Saturday, 5 March 2011

Power of Prayer

This was published elsewhere but . . .

Part of the job description of a Vicar is ‘to pray for everyone’.

This is just part of the Ordinary of Priestly life - a powerful reminder of the significance of which can be found here - getting on with the ‘mundane’ task of praying for people.

No show, no howling or pleading, just praying, quietly, day after day. Praying for ‘those in need of a doctor’.

Just in the last few days I have been musing - again :)

Firstly on the extraordinary privilege of all of this, but secondly wishing that more might catch a vision of what is going on when we pray and how part of the power of prayer is ever so mundane that we might totally miss it.

The phrase, ‘The Power of Prayer’ is almost uniquely associated with ‘extraordinary manifestations’, but in so doing misses the most extraordinary manifestation of all, the physical transformation of the human heart. We don’t expect or perhaps want the power of prayer to be ‘simply’ a physiological effect. Somehow we think less of this, suspecting it may give our opponents more fuel if it were shown that such a link were true.

But heart is not just a metaphor in this regard. It is both spiritual and physical. We forget this. Hardness of heart has been shown unfailingly over the years to be both physical and spiritual. How many bitter folk die untimely due to coronary disease . . .

Prayer deals with the physical as much as the spiritual when we seek conversion. It is ’mundane’

I recently was called upon to pray in public for ‘an enemy’. I heard the sharp intake of breath and at the same time the words of Jesus ‘I have come for those in need of a doctor’ I have come for those in need of prayer. And I wondered as I prayed how we might view the enemy differently if instead of criticising them, we prayed for them. If we saw how we would be dealing not only with the priestly, but also the medical and . . . mused on how our own hard heartedness might be healed and we might ourselves enjoy more years of this earthly gift of life

Imagine having a terrible enemy - someone whose name you could barley bring to your lips - and then imagine praying for them, asking God to bless them, asking God for their good and not their ill . . . it takes only the smallest act of the imagination to see how in so doing our hearts would be changed, and richly so.

Perhaps that is why so few do

Perhaps that is why we still like to think ‘it’s the Vicar’s job’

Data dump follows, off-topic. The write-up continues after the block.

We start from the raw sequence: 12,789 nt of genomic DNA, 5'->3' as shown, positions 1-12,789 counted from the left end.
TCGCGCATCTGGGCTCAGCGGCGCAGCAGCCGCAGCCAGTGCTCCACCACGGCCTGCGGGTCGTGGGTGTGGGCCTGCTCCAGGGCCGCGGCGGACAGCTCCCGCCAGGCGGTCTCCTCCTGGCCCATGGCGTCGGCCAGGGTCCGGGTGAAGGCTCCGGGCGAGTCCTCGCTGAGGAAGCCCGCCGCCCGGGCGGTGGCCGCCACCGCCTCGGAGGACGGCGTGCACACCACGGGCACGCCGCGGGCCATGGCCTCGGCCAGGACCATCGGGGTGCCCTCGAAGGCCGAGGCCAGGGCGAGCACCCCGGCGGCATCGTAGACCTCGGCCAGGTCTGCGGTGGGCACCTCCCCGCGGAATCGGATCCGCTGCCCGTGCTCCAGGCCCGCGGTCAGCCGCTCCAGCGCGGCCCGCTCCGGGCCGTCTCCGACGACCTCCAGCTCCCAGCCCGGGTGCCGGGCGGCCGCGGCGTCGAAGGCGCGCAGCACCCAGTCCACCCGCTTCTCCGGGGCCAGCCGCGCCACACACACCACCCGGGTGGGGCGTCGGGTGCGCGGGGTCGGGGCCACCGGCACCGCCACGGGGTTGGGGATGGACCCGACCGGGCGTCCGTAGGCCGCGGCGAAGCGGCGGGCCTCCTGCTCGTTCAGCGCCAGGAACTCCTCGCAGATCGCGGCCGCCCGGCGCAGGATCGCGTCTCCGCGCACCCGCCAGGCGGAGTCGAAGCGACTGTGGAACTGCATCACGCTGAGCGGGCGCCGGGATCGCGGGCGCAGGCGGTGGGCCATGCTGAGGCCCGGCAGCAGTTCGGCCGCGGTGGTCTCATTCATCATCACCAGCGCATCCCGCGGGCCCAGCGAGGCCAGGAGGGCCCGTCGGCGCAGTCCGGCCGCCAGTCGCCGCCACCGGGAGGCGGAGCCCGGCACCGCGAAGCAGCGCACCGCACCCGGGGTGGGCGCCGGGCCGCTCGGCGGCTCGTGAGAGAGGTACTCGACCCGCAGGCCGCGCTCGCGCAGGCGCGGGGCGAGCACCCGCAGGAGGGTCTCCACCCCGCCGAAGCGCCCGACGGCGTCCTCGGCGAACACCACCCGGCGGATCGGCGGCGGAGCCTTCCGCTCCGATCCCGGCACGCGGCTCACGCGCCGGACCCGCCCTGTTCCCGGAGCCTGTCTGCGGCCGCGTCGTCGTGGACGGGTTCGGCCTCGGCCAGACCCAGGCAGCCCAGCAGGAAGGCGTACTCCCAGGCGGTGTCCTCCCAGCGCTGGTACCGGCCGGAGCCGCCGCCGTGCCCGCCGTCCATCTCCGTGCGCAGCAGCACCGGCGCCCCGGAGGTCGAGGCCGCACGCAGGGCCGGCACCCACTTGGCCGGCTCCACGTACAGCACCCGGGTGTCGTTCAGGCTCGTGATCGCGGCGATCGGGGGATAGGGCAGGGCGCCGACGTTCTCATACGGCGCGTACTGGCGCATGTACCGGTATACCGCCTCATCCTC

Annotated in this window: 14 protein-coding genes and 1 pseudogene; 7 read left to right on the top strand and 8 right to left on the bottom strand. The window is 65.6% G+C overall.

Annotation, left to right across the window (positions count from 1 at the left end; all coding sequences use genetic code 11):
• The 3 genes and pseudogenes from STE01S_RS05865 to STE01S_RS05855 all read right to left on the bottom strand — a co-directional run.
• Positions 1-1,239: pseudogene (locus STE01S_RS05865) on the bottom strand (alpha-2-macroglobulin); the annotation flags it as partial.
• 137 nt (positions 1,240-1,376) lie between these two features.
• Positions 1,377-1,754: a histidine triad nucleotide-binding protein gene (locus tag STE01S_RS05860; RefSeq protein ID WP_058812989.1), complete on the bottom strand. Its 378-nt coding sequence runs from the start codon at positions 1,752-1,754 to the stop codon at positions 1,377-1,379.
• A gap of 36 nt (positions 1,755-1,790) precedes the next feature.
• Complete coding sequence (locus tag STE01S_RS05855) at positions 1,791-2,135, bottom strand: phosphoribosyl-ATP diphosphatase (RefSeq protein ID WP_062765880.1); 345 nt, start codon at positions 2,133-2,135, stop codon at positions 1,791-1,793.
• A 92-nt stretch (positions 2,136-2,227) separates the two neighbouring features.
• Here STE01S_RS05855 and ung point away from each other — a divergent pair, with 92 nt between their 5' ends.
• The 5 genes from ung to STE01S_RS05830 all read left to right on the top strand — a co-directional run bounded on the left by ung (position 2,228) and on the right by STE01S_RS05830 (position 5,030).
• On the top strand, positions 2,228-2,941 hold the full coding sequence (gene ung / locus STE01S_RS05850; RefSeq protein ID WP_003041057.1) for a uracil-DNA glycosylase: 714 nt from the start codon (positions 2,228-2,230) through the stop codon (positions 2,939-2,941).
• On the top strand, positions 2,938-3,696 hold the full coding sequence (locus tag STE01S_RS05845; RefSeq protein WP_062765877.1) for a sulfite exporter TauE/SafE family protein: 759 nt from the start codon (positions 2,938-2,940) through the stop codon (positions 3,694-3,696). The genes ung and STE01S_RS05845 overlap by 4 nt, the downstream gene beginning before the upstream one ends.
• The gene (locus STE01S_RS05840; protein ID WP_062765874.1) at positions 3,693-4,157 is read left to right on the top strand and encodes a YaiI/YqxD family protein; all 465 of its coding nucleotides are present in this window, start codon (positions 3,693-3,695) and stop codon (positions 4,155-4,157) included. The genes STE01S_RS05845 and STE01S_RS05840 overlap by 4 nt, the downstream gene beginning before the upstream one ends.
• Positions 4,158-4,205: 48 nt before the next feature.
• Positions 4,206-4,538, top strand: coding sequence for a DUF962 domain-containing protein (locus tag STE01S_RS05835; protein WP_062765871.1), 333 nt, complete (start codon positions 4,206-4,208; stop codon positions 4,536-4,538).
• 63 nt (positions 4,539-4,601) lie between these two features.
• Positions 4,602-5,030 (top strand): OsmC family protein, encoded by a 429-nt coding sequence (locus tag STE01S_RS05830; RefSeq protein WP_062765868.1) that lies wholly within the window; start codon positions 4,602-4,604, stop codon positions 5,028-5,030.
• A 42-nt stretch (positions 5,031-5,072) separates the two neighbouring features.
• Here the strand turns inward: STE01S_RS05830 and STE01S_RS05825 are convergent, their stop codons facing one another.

It is an extraordinary privilege - I just wish more would join in. The change might well be something to behold

The King's Speech - 'To Be or Not to Be'?

There is something very wonderful about going to a movie which everyone has raved about, a long time after its release. That is the cinema is very quiet and none of The Wittertainment Code of Conduct is being broken in any way, whatsoever - BLISS!

And That Bliss I experienced last night as I finally got to watch 'The Kings Speech' but, profoundly grateful as I was for the quiet ( I have to say that viewing a film has never in my experience been such an uninterrupted experience as it was last night ) Bliss was not the predominant emotion I experienced, rather a very profound connection to 'George' through this compelling and for me utterly moving film.

Not thank God, because I stammer (and the film leaves one in no doubt about the pain of this affliction), but because of that crippling Fear that he exuded throughout, especially at moments where he was required to Speak.

I was left wondering a great deal about why I do not write, about why I only blog occasionally. I read prolifically, blogs included and am seemingly surrounded by the erudite the witty and the wise, in much the same way that Bertie is surrounded by the socially confident.

Many people are telling him to 'spit it out' - to relax, and I think of the good number of friends and other well-wishers who have said 'You Must write - there is so much that you have to say that needs to be heard'.

. . . but, like Bertie, I too am afraid. For him it was the performance of words written by others. (It is noticeable how the two Speeches which bookend the film are not his own words, his own voice. There is a Glorious moment in Westminster Abbey with Lionel, in which he shouts out 'because I have a voice!'. . . and one was left thinking whether part of his difficulty was rooted in his life circumstance that from birth he was living a life in which he had no say - he was speaking that which was required of him). Whereas for me the Fear is of the Performance of my own words, my own voice.

Or is it?

Am I like Bertie, afraid of my own shadow?
How much is writing, Life?
Or is it rather a half life?

Is this avoidance of writing, of publishing really 'fleeing from Life', as someone once suggested? Is the significance of Life to be measured in words written when The Life wrote nothing, yet Writ Large?

Or is it a sense that deep down I have my own Story, my own Voice which must be Enacted rather than written?

I am very conscious of how carefully I edit my words, of how many times I check drafts before hitting 'PUBLISH POST' - like Bertie's cripplingly painful pause before getting a word out . . .

Yet when I 'walk down into the street' - there is no pause. there is no quest for perfectionism, all there Is is Life. There I can Breathe.